In vitro culture conditions to study keratinocyte differentiation using the HaCaT cell line
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- Deyrieux, A.F. & Wilson, V.G. Cytotechnology (2007) 54: 77. doi:10.1007/s10616-007-9076-1
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In vitro models to study the process of keratinocyte differentiation have been hindered by the stringent culture requirements and limitations imposed by the inherent properties of the cells. Primary keratinocytes only have a finite life span, while transformed cell lines exhibit many phenotypic features not found in normal cells. The spontaneously immortalized HaCaT cell line has been a widely employed keratinocyte model due to its ease of propagation and near normal phenotype, but protocols for differentiation and gene delivery into HaCaT cells vary widely in the literature. Here we report culture conditions for maintaining HaCaT cells in a basal-like state, for efficient differentiation of these cells, and for delivery of transgenes by transfection or adenoviral infection. This technological report will provide guidance to a large audience of scientists interested in investigating mechanisms of differentiation and skin morphogenesis.
Understanding the transcriptional signals and regulatory pathways that take place during the process of keratinocyte differentiation will offer a great potential for treating skin diseases such as genetic abnormalities, infections, and skin cancer. Thus, there is a need to develop and characterize reliable in vitro models that closely mimic the pathways that lead to skin formation.
The skin is composed of stratified layers of keratinocytes consisting of a replicative basal layer and several suprabasal differentiated layers. Expression of keratin markers K5 and K14 is restricted to the basal layer, while K1, K10, and involucrin indicate a differentiated phenotype. Although several factors can trigger basal keratinocyte to differentiate, calcium is the most physiological agent and induces differentiation in vitro and in vivo in a similar manner. In vivo, basal keratinocyte are exposed to a low calcium concentration while differentiated keratinocytes are maintained by the presence of an increasing calcium concentration gradient (Menon et al. 1985). Sensing a high calcium concentration induces basal keratinocytes to exit the cell cycle and to commit to terminal differentiation.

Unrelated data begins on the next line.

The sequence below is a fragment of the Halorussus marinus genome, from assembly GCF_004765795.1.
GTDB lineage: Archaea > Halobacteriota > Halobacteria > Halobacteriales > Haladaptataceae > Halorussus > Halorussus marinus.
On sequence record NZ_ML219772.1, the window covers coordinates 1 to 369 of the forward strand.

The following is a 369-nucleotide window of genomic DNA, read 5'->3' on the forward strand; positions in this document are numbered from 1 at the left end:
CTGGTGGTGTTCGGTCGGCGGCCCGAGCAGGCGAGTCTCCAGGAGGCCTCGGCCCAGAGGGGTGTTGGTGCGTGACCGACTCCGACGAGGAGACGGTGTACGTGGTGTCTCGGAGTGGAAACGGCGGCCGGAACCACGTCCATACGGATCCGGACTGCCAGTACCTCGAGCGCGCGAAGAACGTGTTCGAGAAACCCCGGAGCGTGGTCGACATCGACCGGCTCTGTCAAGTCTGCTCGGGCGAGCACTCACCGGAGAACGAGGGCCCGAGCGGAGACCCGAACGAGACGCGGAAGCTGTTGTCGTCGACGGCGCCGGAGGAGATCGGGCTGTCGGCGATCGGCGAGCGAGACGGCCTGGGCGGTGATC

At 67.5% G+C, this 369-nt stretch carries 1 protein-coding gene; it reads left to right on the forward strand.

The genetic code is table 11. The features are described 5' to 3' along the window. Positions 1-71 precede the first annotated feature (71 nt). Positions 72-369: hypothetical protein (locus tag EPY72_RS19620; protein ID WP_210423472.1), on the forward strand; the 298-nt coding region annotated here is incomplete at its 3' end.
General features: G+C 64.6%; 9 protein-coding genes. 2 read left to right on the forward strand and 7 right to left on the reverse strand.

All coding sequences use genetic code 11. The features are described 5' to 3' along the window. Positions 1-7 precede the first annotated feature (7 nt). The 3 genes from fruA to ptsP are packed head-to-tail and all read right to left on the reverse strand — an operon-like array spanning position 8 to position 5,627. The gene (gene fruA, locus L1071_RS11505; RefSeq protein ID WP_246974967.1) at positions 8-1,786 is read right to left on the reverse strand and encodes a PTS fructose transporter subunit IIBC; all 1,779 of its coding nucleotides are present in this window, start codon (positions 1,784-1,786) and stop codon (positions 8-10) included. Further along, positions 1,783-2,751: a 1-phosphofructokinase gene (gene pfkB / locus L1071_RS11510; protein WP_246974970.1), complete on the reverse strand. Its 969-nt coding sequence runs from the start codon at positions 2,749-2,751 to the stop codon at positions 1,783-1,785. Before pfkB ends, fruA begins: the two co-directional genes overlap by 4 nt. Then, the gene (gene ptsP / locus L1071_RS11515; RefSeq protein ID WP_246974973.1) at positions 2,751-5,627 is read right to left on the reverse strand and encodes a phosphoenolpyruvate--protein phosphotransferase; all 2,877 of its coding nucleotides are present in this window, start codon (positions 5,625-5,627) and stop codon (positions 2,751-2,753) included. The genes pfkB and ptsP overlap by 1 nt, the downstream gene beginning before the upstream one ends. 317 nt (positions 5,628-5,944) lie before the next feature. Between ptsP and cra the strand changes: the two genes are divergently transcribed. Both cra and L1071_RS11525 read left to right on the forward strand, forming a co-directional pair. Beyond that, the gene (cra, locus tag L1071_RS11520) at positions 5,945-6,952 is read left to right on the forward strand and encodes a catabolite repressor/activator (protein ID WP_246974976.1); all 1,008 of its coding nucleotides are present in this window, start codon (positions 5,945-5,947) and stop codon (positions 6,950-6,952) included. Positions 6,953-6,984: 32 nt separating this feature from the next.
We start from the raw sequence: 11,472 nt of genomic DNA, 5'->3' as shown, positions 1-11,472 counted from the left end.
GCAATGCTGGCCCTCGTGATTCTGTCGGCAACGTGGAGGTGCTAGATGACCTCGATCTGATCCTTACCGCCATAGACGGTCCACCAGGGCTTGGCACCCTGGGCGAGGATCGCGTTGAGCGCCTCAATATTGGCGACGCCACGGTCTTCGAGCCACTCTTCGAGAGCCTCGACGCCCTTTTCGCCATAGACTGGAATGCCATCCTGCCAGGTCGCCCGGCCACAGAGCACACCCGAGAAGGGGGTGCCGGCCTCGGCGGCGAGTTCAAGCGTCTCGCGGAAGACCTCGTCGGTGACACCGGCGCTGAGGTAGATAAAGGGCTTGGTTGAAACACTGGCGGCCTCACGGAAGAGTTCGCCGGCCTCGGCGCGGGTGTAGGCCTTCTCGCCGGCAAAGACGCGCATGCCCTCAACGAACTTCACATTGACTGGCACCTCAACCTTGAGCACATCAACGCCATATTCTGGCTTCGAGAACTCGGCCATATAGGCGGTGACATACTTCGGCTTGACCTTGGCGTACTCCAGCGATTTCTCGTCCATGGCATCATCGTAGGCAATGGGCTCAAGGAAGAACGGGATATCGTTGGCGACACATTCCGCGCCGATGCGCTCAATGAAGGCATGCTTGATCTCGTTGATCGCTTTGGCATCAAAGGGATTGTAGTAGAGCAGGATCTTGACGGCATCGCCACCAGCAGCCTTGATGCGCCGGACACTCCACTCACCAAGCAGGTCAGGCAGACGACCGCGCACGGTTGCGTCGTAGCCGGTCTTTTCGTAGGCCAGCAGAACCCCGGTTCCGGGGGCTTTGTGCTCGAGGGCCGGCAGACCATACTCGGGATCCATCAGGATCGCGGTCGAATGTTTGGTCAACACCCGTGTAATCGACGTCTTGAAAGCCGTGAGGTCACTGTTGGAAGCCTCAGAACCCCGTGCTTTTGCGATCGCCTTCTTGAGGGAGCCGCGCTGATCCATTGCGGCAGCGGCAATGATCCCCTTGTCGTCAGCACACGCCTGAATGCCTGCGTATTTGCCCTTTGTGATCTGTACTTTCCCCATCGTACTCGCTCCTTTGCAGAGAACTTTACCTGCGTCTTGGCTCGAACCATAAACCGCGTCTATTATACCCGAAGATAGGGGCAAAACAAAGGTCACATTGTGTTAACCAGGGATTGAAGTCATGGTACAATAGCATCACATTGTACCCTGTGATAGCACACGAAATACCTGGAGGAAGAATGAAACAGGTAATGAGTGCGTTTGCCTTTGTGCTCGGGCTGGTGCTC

Primary keratinocytes cultured in vitro at a low calcium concentration retain a basal phenotype, while addition of calcium >0.1 mM triggers their differentiation (Hennings et al. 1980). Unfortunately, primary cells have two major drawbacks. First, they require supplementary growth factors to survive in vitro, and second, once induced for differentiation they rapidly die and do not allow long-term investigation of differentiation signals. In contrast, the naturally immortalized human HaCaT cell line can be grown in traditional media and can be maintained in culture for long periods of time. Exogenous oncogenic or mitotic genes are not responsible for the HaCaT immortalization phenotype (Boukamp et al. 1988), though the p53 gene is known to have UV-specific mutations in both alleles (Lehman et al. 1993). Importantly, normal morphogenesis and differentiation features are retained in the HaCaT cultures. For example, when HaCaT cells are grafted onto SCID mice, or grown in organotypic cultures, normal keratinization and stratification occurs, demonstrating that HaCaT cells retain all the functional differentiation proprieties of normal keratinocytes (Boukamp et al. 1988). Furthermore, HaCaT cells in culture can revert back and forth between a differentiated and a basal state upon changes in calcium concentration in the medium and express differentiation markers appropriate to the particular state. Therefore, HaCaT cells have many attractive features for an in vitro keratinocyte differentiation model, but conditions for their growth and transfection vary widely in the literature. Here we present conditions for consistent differentiation and for efficient gene delivery into this cell line.
Materials and methods
Cell culture and media
HaCaT cells were cultured in calcium-free DMEM (HyClone # SH3031901), with 10% chelexed FBS (GEMINI # 100–106), 4 mM L-Glutamine (HyClone # SH30034.01), and supplemented with calcium chloride at 0.03 mM or 2.8 mM final concentration. We noted that HaCaT cells maintained in this low calcium medium did not require addition of trypsin inhibitor for the cells to re-attach after EDTA-trypsin treatment. FBS was calcium-depleted by incubation with Chelex 100 resin (BioRad # 142–2832) for 1 h at 4 °C according to the BioRad protocol. The Chelex was subsequently removed using a 50 mL Millipore 0.22 um filter unit system (Millipore # SCGP00525).